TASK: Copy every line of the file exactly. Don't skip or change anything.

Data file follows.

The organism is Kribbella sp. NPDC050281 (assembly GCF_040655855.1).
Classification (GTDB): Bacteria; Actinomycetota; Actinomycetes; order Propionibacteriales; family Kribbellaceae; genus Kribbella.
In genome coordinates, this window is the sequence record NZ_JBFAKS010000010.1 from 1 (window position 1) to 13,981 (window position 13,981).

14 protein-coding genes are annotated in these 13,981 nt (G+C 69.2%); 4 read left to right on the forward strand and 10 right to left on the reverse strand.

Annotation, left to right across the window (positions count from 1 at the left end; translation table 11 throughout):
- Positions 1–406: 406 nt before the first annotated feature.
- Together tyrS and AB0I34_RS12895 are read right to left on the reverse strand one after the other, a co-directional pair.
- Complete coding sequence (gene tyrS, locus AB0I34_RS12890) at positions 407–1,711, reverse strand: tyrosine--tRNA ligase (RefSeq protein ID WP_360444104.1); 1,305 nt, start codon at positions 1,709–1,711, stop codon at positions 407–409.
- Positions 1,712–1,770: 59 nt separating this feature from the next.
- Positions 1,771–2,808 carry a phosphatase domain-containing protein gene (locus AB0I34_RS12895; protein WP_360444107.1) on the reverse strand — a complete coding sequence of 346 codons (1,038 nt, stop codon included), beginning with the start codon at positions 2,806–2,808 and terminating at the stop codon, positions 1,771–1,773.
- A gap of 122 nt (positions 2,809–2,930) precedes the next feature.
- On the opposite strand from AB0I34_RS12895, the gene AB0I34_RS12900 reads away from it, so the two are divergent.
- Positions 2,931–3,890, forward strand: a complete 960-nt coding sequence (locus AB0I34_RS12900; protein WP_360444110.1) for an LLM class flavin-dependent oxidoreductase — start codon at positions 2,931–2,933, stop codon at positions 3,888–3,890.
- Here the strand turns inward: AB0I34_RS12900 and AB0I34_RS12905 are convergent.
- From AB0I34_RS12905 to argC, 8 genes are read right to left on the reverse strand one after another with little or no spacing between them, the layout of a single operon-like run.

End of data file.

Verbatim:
The organism is Kribbella sp. NPDC050281 (assembly GCF_040655855.1).
Classification (GTDB): Bacteria; Actinomycetota; Actinomycetes; order Propionibacteriales; family Kribbellaceae; genus Kribbella.
In genome coordinates, this window is the sequence record NZ_JBFAKS010000010.1 from 1 (window position 1) to 13,981 (window position 13,981).

14 protein-coding genes are annotated in these 13,981 nt (G+C 69.2%); 4 read left to right on the forward strand and 10 right to left on the reverse strand.

Annotation, left to right across the window (positions count from 1 at the left end; translation table 11 throughout):
- Positions 1–406: 406 nt before the first annotated feature.
- Together tyrS and AB0I34_RS12895 are read right to left on the reverse strand one after the other, a co-directional pair.
- Complete coding sequence (gene tyrS, locus AB0I34_RS12890) at positions 407–1,711, reverse strand: tyrosine--tRNA ligase (RefSeq protein ID WP_360444104.1); 1,305 nt, start codon at positions 1,709–1,711, stop codon at positions 407–409.
- Positions 1,712–1,770: 59 nt separating this feature from the next.
- Positions 1,771–2,808 carry a phosphatase domain-containing protein gene (locus AB0I34_RS12895; protein WP_360444107.1) on the reverse strand — a complete coding sequence of 346 codons (1,038 nt, stop codon included), beginning with the start codon at positions 2,806–2,808 and terminating at the stop codon, positions 1,771–1,773.
- A gap of 122 nt (positions 2,809–2,930) precedes the next feature.
- On the opposite strand from AB0I34_RS12895, the gene AB0I34_RS12900 reads away from it, so the two are divergent.
- Positions 2,931–3,890, forward strand: a complete 960-nt coding sequence (locus AB0I34_RS12900; protein WP_360444110.1) for an LLM class flavin-dependent oxidoreductase — start codon at positions 2,931–2,933, stop codon at positions 3,888–3,890.
- Here the strand turns inward: AB0I34_RS12900 and AB0I34_RS12905 are convergent.
- From AB0I34_RS12905 to argC, 8 genes are read right to left on the reverse strand one after another with little or no spacing between them, the layout of a single operon-like run.